The Man with the Muck Rake

The Man with the Muck Rake

After awhile—because supper was not ready—the Interpreter took them into his significant rooms, and showed them what Christian, Christiana’s husband, had seen some time before. Here, therefore, they saw the man in the cage; the man and his dream; the man that cut his way through his enemies; and the picture of the biggest of them all; together with the rest of those things that were then so profitable to Christian.

This done, and after these things had been somewhat digested by Christiana and her company, the Interpreter takes them apart again, and has them first into a room where was a man that could look no way but downwards, with a muck rake in his hand. There stood also One over his head with a celestial crown in his hand, and proffered to give him that crown for his muck rake; but the man did neither look up nor regard, but raked to himself the straws, the small sticks, and dust of the floor.

Then said Christiana, “I persuade myself that I know somewhat the meaning of this; for this is a figure of a man of this world. Is it not, good sir?”

Interpreter: “You have said the right,” said he: “and his muck rake does show his carnal mind. And whereas you see him rather give heed to rake up straws and sticks, and the dust of the floor, than to what he says that calls to him from above with the celestial crown in his hand, it is to show that heaven is but as a fable to some, and that things here are counted the only things substantial. Now, whereas you were also shown that the man could look no way but downwards, it is to let you know that earthly things, when they are with power upon men’s minds, quite carry their hearts away from God.”

Christiana: Then said Christiana, “Oh, deliver me from this muck rake!”

Interpreter: “That prayer,” said the Interpreter, “has been lain by till ’tis almost rusty. ‘Give me not riches’ is scarce the prayer of one of ten thousand. Straws, and sticks, and dust, with most are the great things now looked after.”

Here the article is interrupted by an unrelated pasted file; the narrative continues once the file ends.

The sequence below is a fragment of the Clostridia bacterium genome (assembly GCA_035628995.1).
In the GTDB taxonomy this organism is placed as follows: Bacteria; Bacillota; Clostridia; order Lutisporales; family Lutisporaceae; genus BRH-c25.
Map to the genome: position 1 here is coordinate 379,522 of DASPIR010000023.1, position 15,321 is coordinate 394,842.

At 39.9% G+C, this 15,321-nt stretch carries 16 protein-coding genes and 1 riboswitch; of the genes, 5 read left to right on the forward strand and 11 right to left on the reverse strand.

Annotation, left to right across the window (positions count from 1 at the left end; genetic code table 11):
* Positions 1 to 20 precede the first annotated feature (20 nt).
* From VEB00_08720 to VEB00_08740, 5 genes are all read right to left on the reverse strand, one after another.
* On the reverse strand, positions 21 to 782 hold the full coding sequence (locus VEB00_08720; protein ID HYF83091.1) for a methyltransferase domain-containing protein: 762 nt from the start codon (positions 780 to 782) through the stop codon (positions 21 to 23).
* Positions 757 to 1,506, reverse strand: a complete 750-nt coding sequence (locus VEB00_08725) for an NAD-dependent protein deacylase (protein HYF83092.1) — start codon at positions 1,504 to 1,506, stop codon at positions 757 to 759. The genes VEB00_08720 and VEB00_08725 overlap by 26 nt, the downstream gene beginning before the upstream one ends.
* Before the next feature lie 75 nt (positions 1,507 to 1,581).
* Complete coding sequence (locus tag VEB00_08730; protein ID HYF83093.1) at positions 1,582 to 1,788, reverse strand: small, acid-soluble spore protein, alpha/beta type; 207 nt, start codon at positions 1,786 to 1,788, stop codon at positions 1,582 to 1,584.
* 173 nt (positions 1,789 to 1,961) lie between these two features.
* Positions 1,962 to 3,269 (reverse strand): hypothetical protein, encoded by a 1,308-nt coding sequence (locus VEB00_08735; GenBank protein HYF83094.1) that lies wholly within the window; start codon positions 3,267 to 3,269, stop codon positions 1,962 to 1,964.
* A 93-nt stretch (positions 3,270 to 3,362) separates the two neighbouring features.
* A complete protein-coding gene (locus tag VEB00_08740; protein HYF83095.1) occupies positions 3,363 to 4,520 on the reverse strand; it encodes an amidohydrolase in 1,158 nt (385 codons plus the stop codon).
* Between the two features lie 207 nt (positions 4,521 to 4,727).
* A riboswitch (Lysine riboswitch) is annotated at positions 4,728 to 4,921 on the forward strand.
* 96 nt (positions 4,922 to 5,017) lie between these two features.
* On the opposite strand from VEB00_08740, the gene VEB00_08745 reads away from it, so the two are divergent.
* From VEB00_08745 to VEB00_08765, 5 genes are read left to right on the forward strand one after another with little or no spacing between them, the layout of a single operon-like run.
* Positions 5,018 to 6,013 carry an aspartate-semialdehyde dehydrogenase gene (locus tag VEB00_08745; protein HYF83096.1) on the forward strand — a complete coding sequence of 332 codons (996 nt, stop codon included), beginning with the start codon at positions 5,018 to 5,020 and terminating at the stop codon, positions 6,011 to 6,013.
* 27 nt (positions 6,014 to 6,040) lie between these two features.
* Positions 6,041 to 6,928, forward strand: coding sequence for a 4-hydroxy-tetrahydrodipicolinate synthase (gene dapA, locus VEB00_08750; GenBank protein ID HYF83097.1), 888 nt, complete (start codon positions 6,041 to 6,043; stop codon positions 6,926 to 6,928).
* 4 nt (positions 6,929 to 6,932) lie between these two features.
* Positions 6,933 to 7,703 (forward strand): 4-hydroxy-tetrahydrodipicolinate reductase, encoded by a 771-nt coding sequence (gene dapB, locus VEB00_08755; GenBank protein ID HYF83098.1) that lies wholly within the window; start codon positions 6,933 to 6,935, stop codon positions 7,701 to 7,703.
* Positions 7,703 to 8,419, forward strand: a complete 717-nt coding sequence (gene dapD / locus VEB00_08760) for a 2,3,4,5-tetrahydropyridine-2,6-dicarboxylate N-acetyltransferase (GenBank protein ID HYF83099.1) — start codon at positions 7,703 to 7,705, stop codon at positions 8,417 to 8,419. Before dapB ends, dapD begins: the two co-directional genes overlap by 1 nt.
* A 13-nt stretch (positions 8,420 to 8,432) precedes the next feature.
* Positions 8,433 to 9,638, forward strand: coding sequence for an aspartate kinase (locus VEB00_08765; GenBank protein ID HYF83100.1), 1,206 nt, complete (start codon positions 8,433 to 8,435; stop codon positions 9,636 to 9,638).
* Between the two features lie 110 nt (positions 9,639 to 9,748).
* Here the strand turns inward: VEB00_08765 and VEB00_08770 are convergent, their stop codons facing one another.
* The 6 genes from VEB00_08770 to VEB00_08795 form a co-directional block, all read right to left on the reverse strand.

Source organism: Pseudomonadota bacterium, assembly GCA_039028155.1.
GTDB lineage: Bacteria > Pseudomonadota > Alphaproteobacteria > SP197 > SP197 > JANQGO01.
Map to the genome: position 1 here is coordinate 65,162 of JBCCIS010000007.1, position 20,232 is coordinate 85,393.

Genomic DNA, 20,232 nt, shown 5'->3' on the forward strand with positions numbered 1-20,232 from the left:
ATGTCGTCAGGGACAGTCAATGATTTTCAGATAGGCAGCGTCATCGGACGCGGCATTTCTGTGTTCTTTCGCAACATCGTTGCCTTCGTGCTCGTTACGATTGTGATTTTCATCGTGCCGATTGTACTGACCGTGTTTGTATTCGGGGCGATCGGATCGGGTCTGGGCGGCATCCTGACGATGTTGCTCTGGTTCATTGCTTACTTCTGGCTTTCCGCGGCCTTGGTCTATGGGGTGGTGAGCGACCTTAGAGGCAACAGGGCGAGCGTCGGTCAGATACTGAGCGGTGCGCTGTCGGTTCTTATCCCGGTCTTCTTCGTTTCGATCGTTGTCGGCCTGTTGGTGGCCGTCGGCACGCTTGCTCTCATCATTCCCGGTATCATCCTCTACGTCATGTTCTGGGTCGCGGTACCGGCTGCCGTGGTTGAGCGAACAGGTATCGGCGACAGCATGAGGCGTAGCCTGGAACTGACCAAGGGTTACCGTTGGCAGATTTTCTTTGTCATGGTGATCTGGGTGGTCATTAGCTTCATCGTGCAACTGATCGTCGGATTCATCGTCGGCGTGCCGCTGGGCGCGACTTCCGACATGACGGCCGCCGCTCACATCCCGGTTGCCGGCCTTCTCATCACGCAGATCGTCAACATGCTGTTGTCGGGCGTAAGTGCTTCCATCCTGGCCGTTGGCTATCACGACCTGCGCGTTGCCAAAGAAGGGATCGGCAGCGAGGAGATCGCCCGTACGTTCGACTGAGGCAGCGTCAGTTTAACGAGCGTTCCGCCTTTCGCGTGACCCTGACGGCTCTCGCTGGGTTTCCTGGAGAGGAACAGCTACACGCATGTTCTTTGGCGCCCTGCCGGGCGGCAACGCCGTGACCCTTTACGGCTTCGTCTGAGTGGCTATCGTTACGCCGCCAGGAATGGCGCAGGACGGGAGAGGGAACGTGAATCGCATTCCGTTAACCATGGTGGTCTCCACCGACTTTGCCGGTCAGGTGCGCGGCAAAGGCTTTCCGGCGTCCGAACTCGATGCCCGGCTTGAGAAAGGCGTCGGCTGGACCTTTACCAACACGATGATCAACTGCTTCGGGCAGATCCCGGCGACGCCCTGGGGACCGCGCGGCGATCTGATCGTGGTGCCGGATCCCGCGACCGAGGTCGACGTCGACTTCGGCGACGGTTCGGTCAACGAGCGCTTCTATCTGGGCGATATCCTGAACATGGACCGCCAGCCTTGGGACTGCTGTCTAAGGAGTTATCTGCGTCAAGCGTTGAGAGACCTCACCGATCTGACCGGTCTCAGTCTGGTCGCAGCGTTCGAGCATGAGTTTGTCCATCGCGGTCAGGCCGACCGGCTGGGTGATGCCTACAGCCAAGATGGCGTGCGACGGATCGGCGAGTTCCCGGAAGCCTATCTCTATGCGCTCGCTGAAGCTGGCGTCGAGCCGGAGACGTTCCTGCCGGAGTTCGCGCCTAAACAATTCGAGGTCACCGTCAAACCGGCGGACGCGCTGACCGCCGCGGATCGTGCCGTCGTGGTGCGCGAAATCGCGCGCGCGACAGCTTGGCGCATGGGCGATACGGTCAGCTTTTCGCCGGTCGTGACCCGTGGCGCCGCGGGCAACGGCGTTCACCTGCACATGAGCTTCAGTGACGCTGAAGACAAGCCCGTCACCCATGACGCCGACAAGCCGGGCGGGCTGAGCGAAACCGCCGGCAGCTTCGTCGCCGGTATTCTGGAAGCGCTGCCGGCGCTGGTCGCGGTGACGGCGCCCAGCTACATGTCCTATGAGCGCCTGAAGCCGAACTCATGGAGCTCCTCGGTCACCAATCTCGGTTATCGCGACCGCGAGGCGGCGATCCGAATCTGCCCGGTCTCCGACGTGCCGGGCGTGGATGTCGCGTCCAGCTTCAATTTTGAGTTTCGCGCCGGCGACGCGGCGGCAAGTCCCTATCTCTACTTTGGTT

With that Mercy and Christiana wept and said, “It is, alas ! too true.”

Notes and Commentary

The Interpreter begins by showing Christiana, Mercy, and the children the significant rooms that Christian had seen in Part 1 of The Pilgrim’s Progress. Those lessons proved to be invaluable to Christian, helping him overcome dangers and obstacles as he journeyed to the Celestial City. Once the pilgrims have had some time to digest (meditation on) the truths of those lessons, the Interpreter shows them even more. The wisdom in God’s Word can never be exhausted.

They see a man in a room who looks only downward. He has a muck rake in his hand. There is One standing over him, offering him a celestial crown. If he would but look up, he could cast away the muck rake in exchange for the crown. The man, however, pays no heed to the crown and contents himself with pushing around the straw, sticks, and dirt on the floor, endeavoring to pile up a mound of muck he can call his own.

Continue Reading Notes and Commentary

The text for The Pilgrim’s Progress and images used are public domain.

Notes and Commentary for Part II ©2014, 2023 Ken Puls

Unless otherwise indicated, all Scripture quotations are from 
the New King James Version (NKJV) ©1982 by Thomas Nelson, Inc

Return to A Guide to John Bunyan’s The Pilgrim’s Progress Part 2

Affected by Truth

Shout to the Lord!

Truth has not captured us until it has conquered heart, mind, soul and body.

It is certainly true that truth must lay hold of our minds—that we must grasp the truth and understand it, as God is pleased to give us light. But we should never be satisfied just to see truth take root in our thinking—just to revel in understanding. God intends to conquer every part of us with His truth. And His conquest of our being is borne out in our affections, thoughts, choices and obedience.

Calvin asks the question in his Institutes:

“But how can the mind be aroused to taste the divine goodness without at the same time being wholly kindled to love God in return? For truly, that abundant sweetness which God has stored up for those who fear Him cannot be known without at the same time powerfully moving us. And once anyone has been moved by it, it utterly ravishes him and draws him to itself.”